Predatory Mites – Seek out and kill pest mites, particularly the common spider mite. They will also attack thrips.
Delphastus – A beetle about one quarter the size of a ladybug, Delphastus adults and their larvae feed on the eggs and larvae of several species of whitefly, including greenhouse, sweetpotato (silverleaf) and avocado whitefly. They also will attack spider mites.
When a pest infestation is too severe for beneficial insects to handle, it may be necessary to use a product such as the Organocide® BEE SAFE products (Insect Killer, and 3-in-1 Spray) which are safe around beneficial insects such as bees, beetles, lady bugs & adult butterflies when used as directed. Organocide kills the eggs, larvae, nymphs and the adult stages of over 25 soft bodied insects including (but not limited to) aphids, hemlock wooly adelgid, citrus rust mites, leafrollers, mealy bugs, scale insects, spider mites, thrips, whiteflies, and fungus gnats. The quart concentrate can be used as a soil drench and is extremely effective at eliminating the life cycle of fungus gnats and mites.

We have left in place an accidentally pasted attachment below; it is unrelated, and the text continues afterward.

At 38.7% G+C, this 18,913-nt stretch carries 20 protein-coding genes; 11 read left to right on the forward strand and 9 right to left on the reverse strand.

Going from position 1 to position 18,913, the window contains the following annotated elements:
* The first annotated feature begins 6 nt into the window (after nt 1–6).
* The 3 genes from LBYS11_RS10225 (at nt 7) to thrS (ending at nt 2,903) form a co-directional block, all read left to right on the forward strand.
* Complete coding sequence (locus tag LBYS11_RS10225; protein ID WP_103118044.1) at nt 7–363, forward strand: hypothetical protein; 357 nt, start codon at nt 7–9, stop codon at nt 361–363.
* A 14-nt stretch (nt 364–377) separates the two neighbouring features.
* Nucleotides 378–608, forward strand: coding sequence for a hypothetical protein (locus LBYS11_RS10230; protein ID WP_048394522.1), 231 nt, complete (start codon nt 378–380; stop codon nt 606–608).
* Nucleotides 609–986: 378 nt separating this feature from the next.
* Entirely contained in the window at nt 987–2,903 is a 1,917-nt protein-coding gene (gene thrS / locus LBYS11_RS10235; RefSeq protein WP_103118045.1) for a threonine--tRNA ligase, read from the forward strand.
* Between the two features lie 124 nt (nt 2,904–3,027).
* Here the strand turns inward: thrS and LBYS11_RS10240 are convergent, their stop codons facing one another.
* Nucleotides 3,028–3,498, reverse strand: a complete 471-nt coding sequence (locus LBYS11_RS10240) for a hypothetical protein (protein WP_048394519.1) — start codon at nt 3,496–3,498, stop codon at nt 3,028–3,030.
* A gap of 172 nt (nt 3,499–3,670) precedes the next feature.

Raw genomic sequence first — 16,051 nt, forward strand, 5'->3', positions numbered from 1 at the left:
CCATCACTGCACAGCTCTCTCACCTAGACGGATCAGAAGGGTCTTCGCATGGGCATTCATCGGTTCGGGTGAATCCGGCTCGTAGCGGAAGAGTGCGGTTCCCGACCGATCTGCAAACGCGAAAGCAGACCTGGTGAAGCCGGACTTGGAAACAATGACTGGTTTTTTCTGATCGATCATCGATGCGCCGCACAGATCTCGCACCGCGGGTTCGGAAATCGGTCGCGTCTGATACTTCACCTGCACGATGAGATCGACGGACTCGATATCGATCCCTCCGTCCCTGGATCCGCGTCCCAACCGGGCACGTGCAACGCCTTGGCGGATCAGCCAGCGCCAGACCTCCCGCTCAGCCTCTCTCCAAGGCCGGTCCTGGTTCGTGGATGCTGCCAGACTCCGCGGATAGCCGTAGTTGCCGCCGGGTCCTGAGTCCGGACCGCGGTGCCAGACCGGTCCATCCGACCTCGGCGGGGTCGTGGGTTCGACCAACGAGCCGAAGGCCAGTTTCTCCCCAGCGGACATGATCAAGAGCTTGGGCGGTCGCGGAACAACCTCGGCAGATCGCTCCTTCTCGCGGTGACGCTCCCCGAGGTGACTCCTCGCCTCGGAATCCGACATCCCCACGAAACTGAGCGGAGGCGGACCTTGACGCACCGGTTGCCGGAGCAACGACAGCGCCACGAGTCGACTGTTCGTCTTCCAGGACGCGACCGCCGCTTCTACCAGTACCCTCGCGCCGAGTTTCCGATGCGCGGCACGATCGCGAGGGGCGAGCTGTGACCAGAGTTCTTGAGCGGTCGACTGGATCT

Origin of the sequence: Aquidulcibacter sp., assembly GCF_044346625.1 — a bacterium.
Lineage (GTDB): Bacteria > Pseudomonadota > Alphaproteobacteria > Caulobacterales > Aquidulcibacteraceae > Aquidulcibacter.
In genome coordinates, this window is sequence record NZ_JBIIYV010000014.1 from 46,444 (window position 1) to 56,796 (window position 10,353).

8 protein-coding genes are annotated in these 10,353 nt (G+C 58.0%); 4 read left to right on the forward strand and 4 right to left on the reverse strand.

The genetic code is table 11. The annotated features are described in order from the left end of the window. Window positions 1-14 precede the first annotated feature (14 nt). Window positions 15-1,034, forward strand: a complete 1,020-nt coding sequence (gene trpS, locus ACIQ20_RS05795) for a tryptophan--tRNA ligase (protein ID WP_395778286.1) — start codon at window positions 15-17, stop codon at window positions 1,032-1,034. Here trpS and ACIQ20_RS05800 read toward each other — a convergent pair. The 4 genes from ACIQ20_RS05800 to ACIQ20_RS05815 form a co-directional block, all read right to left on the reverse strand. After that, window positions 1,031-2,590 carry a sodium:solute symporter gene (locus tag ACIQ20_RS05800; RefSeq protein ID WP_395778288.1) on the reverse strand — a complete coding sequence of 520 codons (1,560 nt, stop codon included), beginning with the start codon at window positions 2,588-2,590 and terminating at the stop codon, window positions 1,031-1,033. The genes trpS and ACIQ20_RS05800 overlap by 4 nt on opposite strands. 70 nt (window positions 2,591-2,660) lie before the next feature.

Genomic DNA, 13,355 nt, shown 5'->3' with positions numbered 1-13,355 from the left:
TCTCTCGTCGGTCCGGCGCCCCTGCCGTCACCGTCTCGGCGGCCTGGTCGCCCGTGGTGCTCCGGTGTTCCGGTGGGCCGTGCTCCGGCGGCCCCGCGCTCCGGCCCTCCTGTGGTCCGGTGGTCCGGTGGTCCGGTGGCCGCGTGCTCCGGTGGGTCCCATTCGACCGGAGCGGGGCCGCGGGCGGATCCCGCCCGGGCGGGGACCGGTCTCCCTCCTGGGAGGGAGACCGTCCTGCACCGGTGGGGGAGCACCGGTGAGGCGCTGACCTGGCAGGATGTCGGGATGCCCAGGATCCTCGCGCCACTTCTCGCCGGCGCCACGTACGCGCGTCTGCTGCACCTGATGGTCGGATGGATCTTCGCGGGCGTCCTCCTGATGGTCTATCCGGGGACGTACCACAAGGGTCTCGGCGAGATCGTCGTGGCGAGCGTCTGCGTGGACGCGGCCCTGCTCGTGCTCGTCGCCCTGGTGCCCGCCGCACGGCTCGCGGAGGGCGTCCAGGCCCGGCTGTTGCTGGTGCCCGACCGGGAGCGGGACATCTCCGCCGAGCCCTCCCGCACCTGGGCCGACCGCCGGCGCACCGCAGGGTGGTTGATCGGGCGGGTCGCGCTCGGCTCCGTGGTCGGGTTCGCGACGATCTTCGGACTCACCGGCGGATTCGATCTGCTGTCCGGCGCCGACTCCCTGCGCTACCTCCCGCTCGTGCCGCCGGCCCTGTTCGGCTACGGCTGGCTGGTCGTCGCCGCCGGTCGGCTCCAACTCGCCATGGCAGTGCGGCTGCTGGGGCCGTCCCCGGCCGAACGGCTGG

There’s an easy way to incorporate beneficial bugs into your yard. Just buy them when purchasing the other items you’d normally get for prepping your garden right before spring. When you go to your local garden center or nursery to get soil amendments, plants, or gardening tools, be sure and ask for beneficial insects and add them to your cart.
No matter what size your garden, an Integrated Pest Management strategy can help you take an effective step toward making it a greener, healthier world for your family and pets—while also protecting our environment from the long-term impacts of chemical pesticide use. The beneficial predatory bugs we’ve just discussed are here to help. So are other beneficial insects such as soil-improving earthworms, and docile but powerfully pollinating mason bees. To find them, look for an Organic Control dealer near you, and make Mother Nature your gardening partner.